Letters to the editor

How to help on World AIDS Awareness Day

Dear Editor:

This Thursday, Nov. 29, is Kent State’s World AIDS Awareness Day, a day for remembrance and action. More than 25 million people have died of AIDS, and currently more than 33 million people are living with HIV/AIDS with no known cure. This is not an issue isolated to third world countries, but it is truly a global pandemic. Fifty-five young people contract HIV every day in America and become part of the 40,000 Americans infected with HIV every year.

More important than knowing these figures is knowing how to prevent these figures. Abstinence is 100 percent effective, but if you are not abstinent, it is important to protect yourself. “Latex condoms, when used consistently and correctly, are highly effective in preventing the sexual transmission of HIV,” according to the CDC. Birth control pills do not prevent sexually transmitted infections, including HIV; latex condoms can be up to 99 percent effective when used consistently and correctly.

If you would like to get more involved on World AIDS Awareness Day please join us tomorrow in Risman Plaza. We will have information on preventing sexually transmitted infections/HIV and how you can help support legislation that will help decrease HIV/AIDS figures here in America and throughout the world.

Specifically please support the passage of the Responsible Education About Life (REAL) Act H.R 1653/S.972 and the PATHWAYS Act H.R 1713. The REAL act would provide federal funding for the proven effective Comprehensive Sexuality Education, and the PATHWAYS Act would remove proven ineffective Abstinence-Only-Until-Marriage from our foreign HIV/AIDS prevention programs. You can support this legislation by signing our petitions in Risman plaza on Thursday or by writing to your Representative or Senator. Simply signing a petition could save lives.

In this season of giving please support saving lives through legislation.

Colin V. Dean

President, Eta Sigma Gamma

Senior health/physical education major

HIV/AIDS is a problem everyone should consider

Dear Editor:

Recently a letter was published that gave a quite extreme view of the worldwide HIV/AIDS pandemic and our country’s response to it.

First, World AIDS Awareness Day is not a day recognized only by liberals in our country. It has been made to sound as though this is a made-up holiday observed by a religious group (liberals) in order to force repugnant views of that group on the more reasonable majority of the population. The word WORLD is a part of the title for a reason; HIV/AIDS does not know the difference between race, culture, gender, sexual orientation or, believe it or not, political affiliation. Is there really no existence of a conservative who is HIV positive or afflicted with AIDS? Or even concerned with the pandemic that has swept our entire world?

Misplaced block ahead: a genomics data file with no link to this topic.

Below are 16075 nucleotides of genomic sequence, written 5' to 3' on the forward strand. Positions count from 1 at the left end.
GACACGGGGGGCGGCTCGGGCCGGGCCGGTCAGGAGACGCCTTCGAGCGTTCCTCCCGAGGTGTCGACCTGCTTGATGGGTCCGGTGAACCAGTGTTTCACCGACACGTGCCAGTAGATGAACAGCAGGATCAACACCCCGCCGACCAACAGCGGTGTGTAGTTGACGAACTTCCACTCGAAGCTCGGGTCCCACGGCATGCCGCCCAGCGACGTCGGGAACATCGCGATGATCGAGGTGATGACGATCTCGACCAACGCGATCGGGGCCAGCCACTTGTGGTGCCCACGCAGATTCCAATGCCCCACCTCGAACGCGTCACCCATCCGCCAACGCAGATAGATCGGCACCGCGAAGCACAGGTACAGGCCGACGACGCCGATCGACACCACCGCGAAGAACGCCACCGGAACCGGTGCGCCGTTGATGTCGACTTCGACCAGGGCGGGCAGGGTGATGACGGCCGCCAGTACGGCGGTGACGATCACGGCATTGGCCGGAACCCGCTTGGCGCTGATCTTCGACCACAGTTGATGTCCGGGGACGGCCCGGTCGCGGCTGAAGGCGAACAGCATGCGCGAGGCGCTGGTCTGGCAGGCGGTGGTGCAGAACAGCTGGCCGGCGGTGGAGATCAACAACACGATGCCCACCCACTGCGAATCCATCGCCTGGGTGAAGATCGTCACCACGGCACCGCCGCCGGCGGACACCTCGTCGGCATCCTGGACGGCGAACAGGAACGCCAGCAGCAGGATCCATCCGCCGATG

Perhaps the inferred association between religion and political stance is due to the author’s own understanding about the origin of the disease. I am not a theologist, but I am unaware of any passage of the Bible that specifically states that HIV/AIDS is a plague to rid the earth of sinners (even the innocent who require blood transfusions!), and if you’d like to take the religious point of view, everyone is a sinner. Is there a specific disease each of us will be struck with should we perform a specific transgression? At times I have questioned the interpretation of the Constitution as far as the issue of separation of church and state, but it is opinions such as this that make it quite evident why that separation is necessary. It is this belief that disease is sent by a higher power as punishment for sins that has prevented education of people in third-world countries as it is; how do you condemn these people for not learning how to prevent the disease when you condone the incorrect belief system upon which they base their actions?

This separation of church and state is also what prevents our government from spending money on “Abstinence Only” campaigns. We cannot legislate morality; it is the responsibility of the parents and the church of their choice to instill the qualities they would like their children to display. It is only the responsibility of the government to provide information in the prevention of such issues, and all the information must be made available. While abstinence is cited as the only reliable method of avoiding both disease and pregnancy, one must be realistic. Would it really be helpful to tell children that abstinence is the only way to avoid AIDS? I deem it an impossibility to forever prevent teenagers and the unmarried population from engaging in sexual relations by fear alone. What is to happen to those who stray and have no information about protection? Isn’t that what got us into this mess in the first place?

As far as the opinion that the inhabitants of third world countries should not engage in sexual relations and that they are incapable of learning, well, I’ll just say that I’m surprised that someone who has such an advanced education in the area of international politics has such a closed view of the world.

Roberta Redfern

Doctoral candidate, biochemistry